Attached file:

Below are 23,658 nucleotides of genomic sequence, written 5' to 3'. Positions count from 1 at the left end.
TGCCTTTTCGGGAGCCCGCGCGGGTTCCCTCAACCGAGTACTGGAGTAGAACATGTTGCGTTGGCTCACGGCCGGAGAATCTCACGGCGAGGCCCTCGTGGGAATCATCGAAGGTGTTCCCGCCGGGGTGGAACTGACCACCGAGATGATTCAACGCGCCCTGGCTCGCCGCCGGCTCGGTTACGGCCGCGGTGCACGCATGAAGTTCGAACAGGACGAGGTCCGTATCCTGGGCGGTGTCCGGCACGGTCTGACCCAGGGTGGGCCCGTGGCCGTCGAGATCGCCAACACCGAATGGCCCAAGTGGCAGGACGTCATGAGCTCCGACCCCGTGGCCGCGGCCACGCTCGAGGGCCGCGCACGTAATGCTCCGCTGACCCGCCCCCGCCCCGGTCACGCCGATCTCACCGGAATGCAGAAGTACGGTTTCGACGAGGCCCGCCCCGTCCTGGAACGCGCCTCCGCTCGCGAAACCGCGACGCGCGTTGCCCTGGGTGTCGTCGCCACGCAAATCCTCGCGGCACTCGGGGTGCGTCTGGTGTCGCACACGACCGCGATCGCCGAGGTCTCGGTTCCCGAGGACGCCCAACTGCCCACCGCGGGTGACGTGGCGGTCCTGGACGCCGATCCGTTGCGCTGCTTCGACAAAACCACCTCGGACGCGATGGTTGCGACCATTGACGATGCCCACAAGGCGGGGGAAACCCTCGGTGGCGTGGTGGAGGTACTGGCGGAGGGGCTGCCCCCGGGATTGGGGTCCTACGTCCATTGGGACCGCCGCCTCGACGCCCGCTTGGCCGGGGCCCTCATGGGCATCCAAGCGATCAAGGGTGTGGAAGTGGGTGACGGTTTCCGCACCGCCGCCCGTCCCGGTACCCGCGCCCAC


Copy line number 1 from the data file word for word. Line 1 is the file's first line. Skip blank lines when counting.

Below are 23,658 nucleotides of genomic sequence, written 5' to 3'. Positions count from 1 at the left end.